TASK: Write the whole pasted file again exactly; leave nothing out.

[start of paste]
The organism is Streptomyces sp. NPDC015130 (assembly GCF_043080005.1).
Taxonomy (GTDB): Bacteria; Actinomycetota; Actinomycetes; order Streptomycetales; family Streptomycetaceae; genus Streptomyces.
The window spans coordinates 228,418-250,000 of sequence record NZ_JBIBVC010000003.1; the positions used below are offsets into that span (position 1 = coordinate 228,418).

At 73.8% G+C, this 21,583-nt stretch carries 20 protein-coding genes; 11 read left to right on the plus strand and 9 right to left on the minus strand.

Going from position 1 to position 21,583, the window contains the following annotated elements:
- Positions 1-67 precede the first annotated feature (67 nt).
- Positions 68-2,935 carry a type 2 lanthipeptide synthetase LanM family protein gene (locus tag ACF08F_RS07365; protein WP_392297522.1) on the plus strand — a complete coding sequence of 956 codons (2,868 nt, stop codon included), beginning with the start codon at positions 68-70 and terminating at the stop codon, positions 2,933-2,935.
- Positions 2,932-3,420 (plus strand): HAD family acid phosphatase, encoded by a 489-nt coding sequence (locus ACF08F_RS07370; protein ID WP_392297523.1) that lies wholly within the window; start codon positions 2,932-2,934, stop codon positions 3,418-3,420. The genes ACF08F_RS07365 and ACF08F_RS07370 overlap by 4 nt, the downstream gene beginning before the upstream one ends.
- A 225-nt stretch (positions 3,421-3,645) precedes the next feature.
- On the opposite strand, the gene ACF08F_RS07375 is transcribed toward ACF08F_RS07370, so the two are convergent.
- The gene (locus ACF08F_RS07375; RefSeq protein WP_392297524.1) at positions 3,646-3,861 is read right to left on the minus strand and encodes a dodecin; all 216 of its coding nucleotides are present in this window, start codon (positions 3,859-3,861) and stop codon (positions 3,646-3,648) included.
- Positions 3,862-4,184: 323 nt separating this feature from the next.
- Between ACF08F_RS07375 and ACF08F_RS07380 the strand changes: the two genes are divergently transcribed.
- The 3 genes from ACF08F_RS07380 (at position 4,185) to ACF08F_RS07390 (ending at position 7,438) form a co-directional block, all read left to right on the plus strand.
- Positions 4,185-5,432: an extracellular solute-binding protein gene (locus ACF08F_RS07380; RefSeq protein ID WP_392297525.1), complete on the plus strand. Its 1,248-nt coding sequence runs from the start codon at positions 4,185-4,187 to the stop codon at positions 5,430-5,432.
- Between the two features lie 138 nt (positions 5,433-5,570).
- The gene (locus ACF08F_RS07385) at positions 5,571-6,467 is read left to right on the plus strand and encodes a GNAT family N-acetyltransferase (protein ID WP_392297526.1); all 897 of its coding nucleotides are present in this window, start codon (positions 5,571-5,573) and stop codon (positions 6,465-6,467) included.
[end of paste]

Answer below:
The organism is Streptomyces sp. NPDC015130 (assembly GCF_043080005.1).
Taxonomy (GTDB): Bacteria; Actinomycetota; Actinomycetes; order Streptomycetales; family Streptomycetaceae; genus Streptomyces.
The window spans coordinates 228,418-250,000 of sequence record NZ_JBIBVC010000003.1; the positions used below are offsets into that span (position 1 = coordinate 228,418).

At 73.8% G+C, this 21,583-nt stretch carries 20 protein-coding genes; 11 read left to right on the plus strand and 9 right to left on the minus strand.

Going from position 1 to position 21,583, the window contains the following annotated elements:
- Positions 1-67 precede the first annotated feature (67 nt).
- Positions 68-2,935 carry a type 2 lanthipeptide synthetase LanM family protein gene (locus tag ACF08F_RS07365; protein WP_392297522.1) on the plus strand — a complete coding sequence of 956 codons (2,868 nt, stop codon included), beginning with the start codon at positions 68-70 and terminating at the stop codon, positions 2,933-2,935.
- Positions 2,932-3,420 (plus strand): HAD family acid phosphatase, encoded by a 489-nt coding sequence (locus ACF08F_RS07370; protein ID WP_392297523.1) that lies wholly within the window; start codon positions 2,932-2,934, stop codon positions 3,418-3,420. The genes ACF08F_RS07365 and ACF08F_RS07370 overlap by 4 nt, the downstream gene beginning before the upstream one ends.
- A 225-nt stretch (positions 3,421-3,645) precedes the next feature.
- On the opposite strand, the gene ACF08F_RS07375 is transcribed toward ACF08F_RS07370, so the two are convergent.
- The gene (locus ACF08F_RS07375; RefSeq protein WP_392297524.1) at positions 3,646-3,861 is read right to left on the minus strand and encodes a dodecin; all 216 of its coding nucleotides are present in this window, start codon (positions 3,859-3,861) and stop codon (positions 3,646-3,648) included.
- Positions 3,862-4,184: 323 nt separating this feature from the next.
- Between ACF08F_RS07375 and ACF08F_RS07380 the strand changes: the two genes are divergently transcribed.
- The 3 genes from ACF08F_RS07380 (at position 4,185) to ACF08F_RS07390 (ending at position 7,438) form a co-directional block, all read left to right on the plus strand.
- Positions 4,185-5,432: an extracellular solute-binding protein gene (locus ACF08F_RS07380; RefSeq protein ID WP_392297525.1), complete on the plus strand. Its 1,248-nt coding sequence runs from the start codon at positions 4,185-4,187 to the stop codon at positions 5,430-5,432.
- Between the two features lie 138 nt (positions 5,433-5,570).
- The gene (locus ACF08F_RS07385) at positions 5,571-6,467 is read left to right on the plus strand and encodes a GNAT family N-acetyltransferase (protein ID WP_392297526.1); all 897 of its coding nucleotides are present in this window, start codon (positions 5,571-5,573) and stop codon (positions 6,465-6,467) included.